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Pentagon Slush Funds: How the US Gets to Buy Its Expensive New Weapons

© Flickr / Kenny HolstonB-2 Spirit
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US has set ambitious plans to modernize all three legs of its nuclear triad over the next thirty years, already awarding contracts to various defense contractors. However here's the rub – where can it get the money for weapons it can barely afford? It turns out that Washington has a few tricks up its sleeve to secure its precious treasure.

There are certain “budget gimmickries” that the US can use, according to Sarah Tully, a Policy Analyst at the Center for Arms Control and Non-Proliferation and Council for a Livable World.

“One option is to divvy up the bill, paying for all or part of the program from a pot of money apart from the normal budget,” she wrote in an article for The National Interest magazine.

© Flickr / Gonzalo AlonsoOhio-class ballistic missile submarine USS Maryland (SSBN 738) transits the Saint Marys River
Ohio-class ballistic missile submarine USS Maryland (SSBN 738) transits the Saint Marys River - Sputnik International
Ohio-class ballistic missile submarine USS Maryland (SSBN 738) transits the Saint Marys River

“Congress is currently working to create a loophole to pay for the navy’s leg of the nuclear triad, its submarines, outside of its standard budget: the so-called National Sea-Based Deterrence Fund, a scheme set up by Congress to fund the Ohio-class replacement subs,” the author adds.

The National Sea Based Deterrence Fund (NSBDF) acts like a piggy bank for the ballistic missile submarine replacement program, with both Congress and the defense secretary being able to put money into the account – Congress would theoretically move ORP-related spending items from the shipbuilding and research and development accounts into the NSBDF, and the defense secretary could move extra money in via reprogramming requests.

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“Lawmakers argued that because the new submarines are a “national asset,” they shouldn’t have to be funded using the navy’s regular shipbuilding money. It will take nearly $100 billion just to procure the Ohio-class ballistic missile submarine program, and the Sea-Based Deterrence Fund would, in theory, allow the navy to pay for the subs through this off-budget account while funding its other projects through its regular budget,” Sarah Tully says.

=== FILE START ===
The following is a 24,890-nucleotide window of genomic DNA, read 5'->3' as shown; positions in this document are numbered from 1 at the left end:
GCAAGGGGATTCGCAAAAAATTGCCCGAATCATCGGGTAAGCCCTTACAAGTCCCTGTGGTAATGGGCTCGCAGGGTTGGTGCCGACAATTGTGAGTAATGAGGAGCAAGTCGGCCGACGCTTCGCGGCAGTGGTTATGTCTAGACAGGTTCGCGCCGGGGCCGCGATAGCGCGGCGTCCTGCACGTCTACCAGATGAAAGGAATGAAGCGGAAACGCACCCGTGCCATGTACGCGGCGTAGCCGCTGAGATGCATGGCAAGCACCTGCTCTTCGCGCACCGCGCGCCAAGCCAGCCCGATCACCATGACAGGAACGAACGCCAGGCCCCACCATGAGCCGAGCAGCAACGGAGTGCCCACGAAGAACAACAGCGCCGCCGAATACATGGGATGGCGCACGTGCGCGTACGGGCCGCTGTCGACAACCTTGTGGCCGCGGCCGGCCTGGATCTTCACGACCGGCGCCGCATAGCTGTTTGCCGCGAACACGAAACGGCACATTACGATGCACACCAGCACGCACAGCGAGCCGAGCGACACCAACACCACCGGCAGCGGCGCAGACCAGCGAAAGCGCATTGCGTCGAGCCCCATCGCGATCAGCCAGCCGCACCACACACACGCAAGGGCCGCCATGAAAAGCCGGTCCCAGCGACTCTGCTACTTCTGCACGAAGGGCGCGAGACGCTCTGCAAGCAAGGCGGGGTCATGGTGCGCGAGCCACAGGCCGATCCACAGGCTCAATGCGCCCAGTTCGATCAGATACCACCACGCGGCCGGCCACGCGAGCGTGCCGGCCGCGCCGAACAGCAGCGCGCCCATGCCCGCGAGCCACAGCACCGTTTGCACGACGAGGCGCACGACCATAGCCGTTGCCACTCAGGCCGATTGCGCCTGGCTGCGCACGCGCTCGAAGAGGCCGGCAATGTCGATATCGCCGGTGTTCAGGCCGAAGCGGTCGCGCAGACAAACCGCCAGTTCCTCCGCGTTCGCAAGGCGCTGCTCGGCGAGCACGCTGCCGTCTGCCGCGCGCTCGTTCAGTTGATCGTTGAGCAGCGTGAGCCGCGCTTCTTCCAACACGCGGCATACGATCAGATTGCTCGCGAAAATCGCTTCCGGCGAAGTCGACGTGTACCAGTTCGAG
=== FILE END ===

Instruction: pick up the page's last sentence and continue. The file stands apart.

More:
The Fund was created to cover the extraordinary cost of replacing the Ohio-class sub — $80 billion to $92 billion depending on the estimate. The appropriators consider it a fiscal gimmick.

With such a scheme in place, the author reasons, “what is keeping the air force from getting its own special, off-budget account for the bomber it also can’t afford?”

“In fact, some policy makers are indeed eyeing the special submarine fund as a model for a potential way to bankroll the new bomber.”

In January 2015, Lt. Gen. Stephen Wilson, Commander of Global Strike Command, said, “We’re looking to see how we can do something like that” in response to a potential Air Force version of the Sea-Based Deterrence fund.

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The author then explained the inspiration for the gimmick.

“The inspiration for these accounts was likely the Overseas Contingency Operations account (OCO), the most egregious loophole in the federal budgetary process,” she said.

“Unlike the Pentagon base budget and all discretionary non-defense spending, OCO is not subject to the budget caps imposed by the 2011 Budget Control Act. Consequently, OCO is used by all branches of the military as a slush fund to pay for projects that it can’t afford out of the base budget.”

“President George W. Bush established an emergency war funding mechanism after 9/11 to pay for the wars in Iraq and Afghanistan because it was easier than planning for war spending within the base budget.”

The account has since expanded from a war fund to a true Pentagon slush fund, adding, for instance, funding for the F-15 aircraft program when none of these planes have been shot down in Afghanistan or Iraq, the author explains.

“OCO is spending $200 to $300 million on fixing propellers on nuclear submarines. That couldn’t possibly be related to Afghanistan. The last I saw, it was a landlocked country,” she quotes budget expert Gordon Adams as saying.

The author then makes a conclusion that similar practices are “bad budgeting practices and are contagious” and “do nothing to improve the affordability of a given program.”

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“The Pentagon base budget is zero-sum. If the Navy doesn’t foot the bill for its submarines, or the Air Force for its new bomber, that money is still going to have to come from elsewhere within the defense budget.,” she says.

“Skirting responsibility for the cost of a weapons system is admitting that it is not affordable. If it were, these budget gimmicks wouldn’t be on the table at all,” she therefore concludes.

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